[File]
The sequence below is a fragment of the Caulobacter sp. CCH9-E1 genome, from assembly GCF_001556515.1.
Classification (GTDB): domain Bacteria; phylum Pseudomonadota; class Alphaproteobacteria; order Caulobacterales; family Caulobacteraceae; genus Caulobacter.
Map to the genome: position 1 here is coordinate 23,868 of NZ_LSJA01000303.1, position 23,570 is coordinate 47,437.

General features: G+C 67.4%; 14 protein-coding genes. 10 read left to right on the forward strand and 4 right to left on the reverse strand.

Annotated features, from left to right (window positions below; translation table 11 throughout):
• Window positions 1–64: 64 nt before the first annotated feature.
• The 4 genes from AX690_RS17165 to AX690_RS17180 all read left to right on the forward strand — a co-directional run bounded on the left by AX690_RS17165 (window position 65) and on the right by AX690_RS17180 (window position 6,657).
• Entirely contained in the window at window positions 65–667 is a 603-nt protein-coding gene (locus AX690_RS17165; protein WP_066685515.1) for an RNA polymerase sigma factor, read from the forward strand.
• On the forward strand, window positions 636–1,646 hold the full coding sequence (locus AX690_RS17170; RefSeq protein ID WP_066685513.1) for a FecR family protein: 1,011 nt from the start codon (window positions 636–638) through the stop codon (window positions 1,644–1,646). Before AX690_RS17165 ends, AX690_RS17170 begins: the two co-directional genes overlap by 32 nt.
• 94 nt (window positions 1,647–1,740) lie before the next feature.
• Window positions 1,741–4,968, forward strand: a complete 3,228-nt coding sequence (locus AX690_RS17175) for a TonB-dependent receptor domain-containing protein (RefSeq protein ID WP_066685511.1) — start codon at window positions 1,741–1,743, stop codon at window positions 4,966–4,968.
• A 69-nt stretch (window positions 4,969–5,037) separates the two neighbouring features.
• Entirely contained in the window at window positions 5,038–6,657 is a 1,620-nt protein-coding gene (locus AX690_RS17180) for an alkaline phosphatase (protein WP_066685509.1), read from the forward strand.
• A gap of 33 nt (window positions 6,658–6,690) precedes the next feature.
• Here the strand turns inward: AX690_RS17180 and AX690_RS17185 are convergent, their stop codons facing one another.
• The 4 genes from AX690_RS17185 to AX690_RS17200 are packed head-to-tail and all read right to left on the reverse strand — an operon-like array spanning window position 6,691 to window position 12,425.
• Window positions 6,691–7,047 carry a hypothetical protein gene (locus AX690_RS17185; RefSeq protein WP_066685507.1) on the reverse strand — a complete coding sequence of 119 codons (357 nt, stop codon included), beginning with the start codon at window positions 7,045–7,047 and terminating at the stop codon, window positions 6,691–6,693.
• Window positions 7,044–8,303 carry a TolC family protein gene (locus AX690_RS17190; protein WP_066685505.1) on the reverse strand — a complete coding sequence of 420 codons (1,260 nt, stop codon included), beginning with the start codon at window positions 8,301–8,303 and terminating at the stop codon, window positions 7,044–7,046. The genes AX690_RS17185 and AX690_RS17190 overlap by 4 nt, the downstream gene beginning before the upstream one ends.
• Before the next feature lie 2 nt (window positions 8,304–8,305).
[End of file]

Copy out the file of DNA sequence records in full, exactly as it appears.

The sequence below is a fragment of the Caulobacter sp. CCH9-E1 genome, from assembly GCF_001556515.1.
Classification (GTDB): domain Bacteria; phylum Pseudomonadota; class Alphaproteobacteria; order Caulobacterales; family Caulobacteraceae; genus Caulobacter.
Map to the genome: position 1 here is coordinate 23,868 of NZ_LSJA01000303.1, position 23,570 is coordinate 47,437.

General features: G+C 67.4%; 14 protein-coding genes. 10 read left to right on the forward strand and 4 right to left on the reverse strand.

Annotated features, from left to right (window positions below; translation table 11 throughout):
• Window positions 1–64: 64 nt before the first annotated feature.
• The 4 genes from AX690_RS17165 to AX690_RS17180 all read left to right on the forward strand — a co-directional run bounded on the left by AX690_RS17165 (window position 65) and on the right by AX690_RS17180 (window position 6,657).
• Entirely contained in the window at window positions 65–667 is a 603-nt protein-coding gene (locus AX690_RS17165; protein WP_066685515.1) for an RNA polymerase sigma factor, read from the forward strand.
• On the forward strand, window positions 636–1,646 hold the full coding sequence (locus AX690_RS17170; RefSeq protein ID WP_066685513.1) for a FecR family protein: 1,011 nt from the start codon (window positions 636–638) through the stop codon (window positions 1,644–1,646). Before AX690_RS17165 ends, AX690_RS17170 begins: the two co-directional genes overlap by 32 nt.
• 94 nt (window positions 1,647–1,740) lie before the next feature.
• Window positions 1,741–4,968, forward strand: a complete 3,228-nt coding sequence (locus AX690_RS17175) for a TonB-dependent receptor domain-containing protein (RefSeq protein ID WP_066685511.1) — start codon at window positions 1,741–1,743, stop codon at window positions 4,966–4,968.
• A 69-nt stretch (window positions 4,969–5,037) separates the two neighbouring features.
• Entirely contained in the window at window positions 5,038–6,657 is a 1,620-nt protein-coding gene (locus AX690_RS17180) for an alkaline phosphatase (protein WP_066685509.1), read from the forward strand.
• A gap of 33 nt (window positions 6,658–6,690) precedes the next feature.
• Here the strand turns inward: AX690_RS17180 and AX690_RS17185 are convergent, their stop codons facing one another.
• The 4 genes from AX690_RS17185 to AX690_RS17200 are packed head-to-tail and all read right to left on the reverse strand — an operon-like array spanning window position 6,691 to window position 12,425.
• Window positions 6,691–7,047 carry a hypothetical protein gene (locus AX690_RS17185; RefSeq protein WP_066685507.1) on the reverse strand — a complete coding sequence of 119 codons (357 nt, stop codon included), beginning with the start codon at window positions 7,045–7,047 and terminating at the stop codon, window positions 6,691–6,693.
• Window positions 7,044–8,303 carry a TolC family protein gene (locus AX690_RS17190; protein WP_066685505.1) on the reverse strand — a complete coding sequence of 420 codons (1,260 nt, stop codon included), beginning with the start codon at window positions 8,301–8,303 and terminating at the stop codon, window positions 7,044–7,046. The genes AX690_RS17185 and AX690_RS17190 overlap by 4 nt, the downstream gene beginning before the upstream one ends.
• Before the next feature lie 2 nt (window positions 8,304–8,305).